If a person's ex-husband had to come into the ER where she worked, she'd probably want him to come in looking just like Billy Mayfield: pea green, sweating like a pig, and puking up sock lint.
Billy was even considerate enough to show up about eleven on a Sunday morning in October. That way, not only could his ex-wife enjoy his near-operatic distress, so could her coworkers.
The ER at Memorial Medical Center wasn't usually busy, because Puckett, Missouri, wasn't usually a busy place. Tucked along the southern bank of the Missouri River about ninety miles west of the Gateway Arch in St. Louis, the town consisted mostly of a bedroom community that balanced its economy on farming, river traffic, and the encroaching St. Louis suburbs.
Memorial Medical Center especially wasn't a busy place on Sunday morning, when the greater percentage of the town was still in church. Therefore the only problems occupying the staff of the emergency department were a brace of abdominal pains and a mother who needed her ten-year-old cured of his flu by the big hockey game the next day.
There was one dead body in room five, but he didn't demand much attention. He certainly didn't press the Call button or complain about the wait. A perfect guest with all the time in the world, which was a good thing, because his nurse had been waiting at least two hours for the coroner to call back so she could stamp Mr. Cleveland's morgue pass.
That was the bad news. The good news was that Butch Cleveland was Timmie Leary-Parker's only patient, which meant she could waste a little time on a phone call to her daughter.
"You ready for Mass, Meghan?" she asked, cleaning herstethoscope with an alcohol wipe as she talked. She was perched on a charting desk with her feet on a chair, the crumbs from her breakfast bagel still caught in her lab coat pockets.
"I already went, Mom," the six-year-old informed her in arch tones. "Grandda and I have been singing."
Timmie stopped rubbing. She heard the whoop of a siren in the ambulance entrance, but chose to ignore it. "Singing what?"
"'Star-Spangled Banner,'" Timmie corrected in relief, knowing just what other tunes her father could have been sharing. "You watching baseball?"
"The Astros. Renfield doesn't like the Astros. He wants the Dodgers. We haven't seen the Dodgers since we left home."
Timmie smiled. "Renfield's a lizard, hon. Lizards don't get to vote."
"He is not a lizard. He's a Jackson's chameleon. And he lives here, too, now."
"Well, find a show on flies and grasshoppers, and we'll tape it for him, okay? California grasshoppers."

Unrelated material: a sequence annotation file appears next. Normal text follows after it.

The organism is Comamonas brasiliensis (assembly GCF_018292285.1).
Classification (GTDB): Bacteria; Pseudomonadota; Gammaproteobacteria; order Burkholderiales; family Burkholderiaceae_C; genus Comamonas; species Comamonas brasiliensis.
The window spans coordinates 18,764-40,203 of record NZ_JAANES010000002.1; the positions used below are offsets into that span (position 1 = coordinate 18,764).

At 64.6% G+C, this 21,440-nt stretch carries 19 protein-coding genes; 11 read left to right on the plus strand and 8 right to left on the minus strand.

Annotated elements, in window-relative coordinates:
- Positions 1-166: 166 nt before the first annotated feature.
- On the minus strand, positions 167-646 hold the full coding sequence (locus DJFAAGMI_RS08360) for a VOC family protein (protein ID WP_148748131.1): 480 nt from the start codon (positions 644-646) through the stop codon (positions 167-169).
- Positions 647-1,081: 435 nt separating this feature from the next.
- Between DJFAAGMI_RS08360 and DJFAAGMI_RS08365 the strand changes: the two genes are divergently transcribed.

Timmie was rewarded by a bright giggle and another "Mo-o-om," which, for a six-year-old girl, said everything.
Timmie looked up. The ambulance had evidently arrived, carrying what sounded for all the world like that little girl in The Exorcist. Definitely new business. Somebody else's, Timmie fervently hoped. Whoever it was was making retching noises, which Timmie hated more than anything but drunks and lawyers.
"Whoa, what's that?" Dr. Barbara Adkins demanded as she sauntered over with her lunch Mountain Dew in hand.
Timmie considered the hoarse wails that echoed off the tiled walls like reverb at a rock concert. "Hangover," she said.
"What hangover?" Meghan demanded in Timmie's ear.
"Nah," Barb said, dropping into one of the other chairs and draining half the can in one gulp. "Childbirth."
"Hog caller with a kidney stone," Timmie countered.
"Mo-o-om," Meghan intoned with marginal patience. "You were talking to me?"
Timmie focused on her daughter. "Yes, I was, baby. In fact, I was just about to ask you if you had your room cleaned, so you can go to the horse show with me this afternoon."
"After I write Daddy, for when he finds us."
"We're not lost, honey," Timmie reminded her. She didn't add that it was Meghan's dad who was lost, or that given enough time he'd remember to look for them. Probably any minute now, considering how badly Timmie's week was already going.
"He-e-e-e-e-el-p . . . "
"If I'm any judge of tonal qualities," Barb observed laconically as she lobbed her empty can toward the trash, "he's in room three. Wonder who's gonna get him?"
"New patient, room three," the intercom promptly announced. "Timmie Leary-Parker, room three."
The can hit the bucket with a clang for a three-pointer and Timmie sighed. "Of course."
Two years ago, Timmie had been married to an up-and-coming Los Angeles lawyer, mother of a beautiful preschooler, and employed as forensic and trauma nurse at the busiest gun-and-knife club in the country. Now she was divorced from a cocaine addict, her daughter was best friends with a reptile, and her career was reduced to puke patrol in a stop-and-go ER outside St. Louis. Was life wonderful or what?
"Okay," she capitulated. "Will somebody put out yet another call to the coroner about Mr. Cleveland? I know he's dead, but that doesn't mean he should have to put up with all that noise. In the meantime, as soon as I get off the phone with Meghan, I guess I'll be in doing the spew samba." Brain Dead. Copyright © by Eileen Dreyer. Reprinted by permission of HarperCollins Publishers, Inc. All rights reserved. Available now wherever books are sold.